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In appreciation and recognition of Seattle's long and illustrious film history, we are proud to partner with Scarecrow Video to bring you weekly reviews of historical Seattle films. Each week we will showcase a new movie, with special emphasis on how these films show Seattle's most filmable locations.

Dogfight (1991)
On the day before President Kennedy's assassination, Marine Eddie Birdlace (River Phoenix) and his friends are about to ship off to Vietnam. Their last hurrah stateside is a "dogfight": Each soldier must find the ugliest date possible and bring her to a party where the soldier with "worst" date wins the cash pot. Birdlace's hunt takes him to a coffee shop, where he finds waitress Rose Feeney (Lili Taylor) crouched in a corner tuning a guitar. He takes one look at her messy rat-nest bouffant and decides she'll do. When she finds out the true nature of the party she punches him squarely in the face, but he follows her home and draws her back out into the night. Over their short time together we find two people who, despite seemingly opposite ideologies-she's an aspiring folk singer who truly believes music can change the world; he's a solider who thinks shooting changes things a lot quicker-just get each other. The film's strength lies in the realistic and seemingly effortless performances. Taylor makes Rose's idealism feel completely authentic. Phoenix's character is full of loud misdirected rage but remains vulnerable, showing the maturity he seemed to have in all his films. It's hard to believe he was only 23 when he died. Though the film takes place in San Francisco, it was shot mainly in town, and director Nancy Savoca and crew do a fine job of recreating the era and weave footage of the two cities together so well that even the native eye may have trouble distinguishing what is where. The first obvious Seattle landmark is the Paramount Theatre, which they pass by on their way to the dogfight. The actual party is at the Nite Lite Lounge on 2nd Avenue, which was perfect for the era back in the early 1990s and hasn't changed much since. Rose's Coffee Shop appears to be somewhere on Ballard Avenue (look for Peg Phillips, aka Ruth-Ann from Northern Exposure, sitting by the window), and Phoenix woos Taylor while she refills shakers with Western Family Sugar. The couple makes a stop at Kaleenka Restaurant that was by the Market on 1st Avenue before he decides they can do better and they end up at the Sorrento Hotel. The exterior is correct but the inside is seems to be somewhere entirely different (though I don't know; I've never been past the lobby). Meanwhile, Birdlace's buddies roam about town getting tattoos, picking fights with sailors in an arcade, (including Brendan Fraser in his feature debut), and taking in a skin flick at the Moore Theatre.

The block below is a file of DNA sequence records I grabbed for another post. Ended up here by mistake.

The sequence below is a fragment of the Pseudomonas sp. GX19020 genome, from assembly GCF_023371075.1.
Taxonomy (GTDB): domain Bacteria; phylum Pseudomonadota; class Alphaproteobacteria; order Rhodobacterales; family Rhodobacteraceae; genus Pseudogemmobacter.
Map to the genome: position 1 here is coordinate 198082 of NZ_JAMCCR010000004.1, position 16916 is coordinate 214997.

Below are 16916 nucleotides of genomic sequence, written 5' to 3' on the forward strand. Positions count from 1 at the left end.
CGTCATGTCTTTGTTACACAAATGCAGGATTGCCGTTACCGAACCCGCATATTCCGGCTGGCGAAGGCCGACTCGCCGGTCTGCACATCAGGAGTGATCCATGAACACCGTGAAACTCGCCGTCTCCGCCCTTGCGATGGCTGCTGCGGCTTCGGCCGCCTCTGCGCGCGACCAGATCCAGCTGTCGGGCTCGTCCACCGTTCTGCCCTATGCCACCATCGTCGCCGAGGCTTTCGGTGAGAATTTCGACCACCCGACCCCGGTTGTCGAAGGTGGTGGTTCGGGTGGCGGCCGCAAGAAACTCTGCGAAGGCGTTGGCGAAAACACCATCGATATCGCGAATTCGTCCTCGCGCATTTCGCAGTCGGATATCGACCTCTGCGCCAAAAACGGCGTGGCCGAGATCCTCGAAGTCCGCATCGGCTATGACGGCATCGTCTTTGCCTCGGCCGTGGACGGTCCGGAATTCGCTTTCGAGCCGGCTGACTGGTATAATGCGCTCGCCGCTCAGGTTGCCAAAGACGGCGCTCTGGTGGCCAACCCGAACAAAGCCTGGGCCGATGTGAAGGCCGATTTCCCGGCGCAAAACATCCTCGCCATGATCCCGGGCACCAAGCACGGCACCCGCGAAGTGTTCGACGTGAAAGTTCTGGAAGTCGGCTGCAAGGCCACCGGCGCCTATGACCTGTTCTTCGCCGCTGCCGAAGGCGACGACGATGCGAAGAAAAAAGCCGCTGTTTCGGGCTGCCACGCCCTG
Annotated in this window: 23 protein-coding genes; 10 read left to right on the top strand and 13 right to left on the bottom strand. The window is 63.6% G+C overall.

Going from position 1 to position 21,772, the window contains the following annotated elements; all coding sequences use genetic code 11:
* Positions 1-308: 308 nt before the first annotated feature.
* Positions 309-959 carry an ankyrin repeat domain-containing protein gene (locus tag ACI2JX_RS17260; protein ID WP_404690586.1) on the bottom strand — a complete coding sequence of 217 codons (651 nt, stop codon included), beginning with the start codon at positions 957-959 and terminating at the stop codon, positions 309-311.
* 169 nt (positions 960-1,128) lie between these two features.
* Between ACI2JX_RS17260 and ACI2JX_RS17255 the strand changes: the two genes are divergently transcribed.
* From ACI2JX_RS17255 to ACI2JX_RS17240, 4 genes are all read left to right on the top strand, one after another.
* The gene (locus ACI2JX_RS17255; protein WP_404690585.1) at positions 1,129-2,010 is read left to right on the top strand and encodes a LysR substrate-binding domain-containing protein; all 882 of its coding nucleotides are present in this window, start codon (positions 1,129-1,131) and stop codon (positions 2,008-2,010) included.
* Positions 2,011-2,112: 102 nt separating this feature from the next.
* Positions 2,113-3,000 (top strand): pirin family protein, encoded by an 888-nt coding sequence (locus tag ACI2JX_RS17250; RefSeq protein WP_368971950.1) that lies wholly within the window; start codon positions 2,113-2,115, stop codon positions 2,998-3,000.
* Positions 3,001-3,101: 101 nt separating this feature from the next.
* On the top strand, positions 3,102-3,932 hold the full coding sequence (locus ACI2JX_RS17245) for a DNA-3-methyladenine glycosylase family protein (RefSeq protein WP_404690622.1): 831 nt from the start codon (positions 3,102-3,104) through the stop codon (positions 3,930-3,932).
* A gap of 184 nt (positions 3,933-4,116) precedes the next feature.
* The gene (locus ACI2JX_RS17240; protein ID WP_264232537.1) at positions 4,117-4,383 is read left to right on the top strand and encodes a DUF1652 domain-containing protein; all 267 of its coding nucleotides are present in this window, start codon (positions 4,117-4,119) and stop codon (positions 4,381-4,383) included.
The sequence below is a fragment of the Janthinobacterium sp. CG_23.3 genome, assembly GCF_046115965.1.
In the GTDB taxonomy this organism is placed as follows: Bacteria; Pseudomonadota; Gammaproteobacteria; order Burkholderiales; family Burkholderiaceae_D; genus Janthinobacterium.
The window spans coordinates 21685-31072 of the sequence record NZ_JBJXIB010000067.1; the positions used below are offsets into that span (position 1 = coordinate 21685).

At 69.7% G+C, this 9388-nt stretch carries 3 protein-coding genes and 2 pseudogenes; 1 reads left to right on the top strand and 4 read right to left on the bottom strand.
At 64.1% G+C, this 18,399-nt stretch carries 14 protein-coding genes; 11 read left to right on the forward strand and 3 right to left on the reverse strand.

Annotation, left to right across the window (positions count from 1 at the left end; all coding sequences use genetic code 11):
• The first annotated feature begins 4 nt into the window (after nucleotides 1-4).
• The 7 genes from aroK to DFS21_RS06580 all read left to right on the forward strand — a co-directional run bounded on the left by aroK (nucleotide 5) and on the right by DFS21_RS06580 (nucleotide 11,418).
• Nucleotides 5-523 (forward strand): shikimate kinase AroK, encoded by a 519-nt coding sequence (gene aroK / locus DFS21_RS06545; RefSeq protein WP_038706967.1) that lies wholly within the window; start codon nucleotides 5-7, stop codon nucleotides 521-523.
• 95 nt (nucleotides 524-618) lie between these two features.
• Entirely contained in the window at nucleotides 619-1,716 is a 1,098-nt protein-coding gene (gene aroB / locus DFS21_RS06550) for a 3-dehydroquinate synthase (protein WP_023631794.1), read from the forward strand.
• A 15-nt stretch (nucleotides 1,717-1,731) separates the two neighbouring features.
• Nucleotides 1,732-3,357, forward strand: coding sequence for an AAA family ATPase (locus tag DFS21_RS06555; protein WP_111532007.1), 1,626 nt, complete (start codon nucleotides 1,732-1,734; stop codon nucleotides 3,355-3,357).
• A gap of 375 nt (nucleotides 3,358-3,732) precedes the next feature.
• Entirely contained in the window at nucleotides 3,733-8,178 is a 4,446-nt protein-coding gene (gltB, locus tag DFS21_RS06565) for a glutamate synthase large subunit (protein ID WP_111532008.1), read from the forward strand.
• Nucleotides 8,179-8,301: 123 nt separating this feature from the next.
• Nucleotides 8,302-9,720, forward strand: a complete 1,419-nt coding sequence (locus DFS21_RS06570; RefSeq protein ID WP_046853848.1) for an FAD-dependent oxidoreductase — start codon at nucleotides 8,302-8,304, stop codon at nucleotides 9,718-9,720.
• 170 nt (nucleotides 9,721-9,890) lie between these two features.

--Jen Koogler

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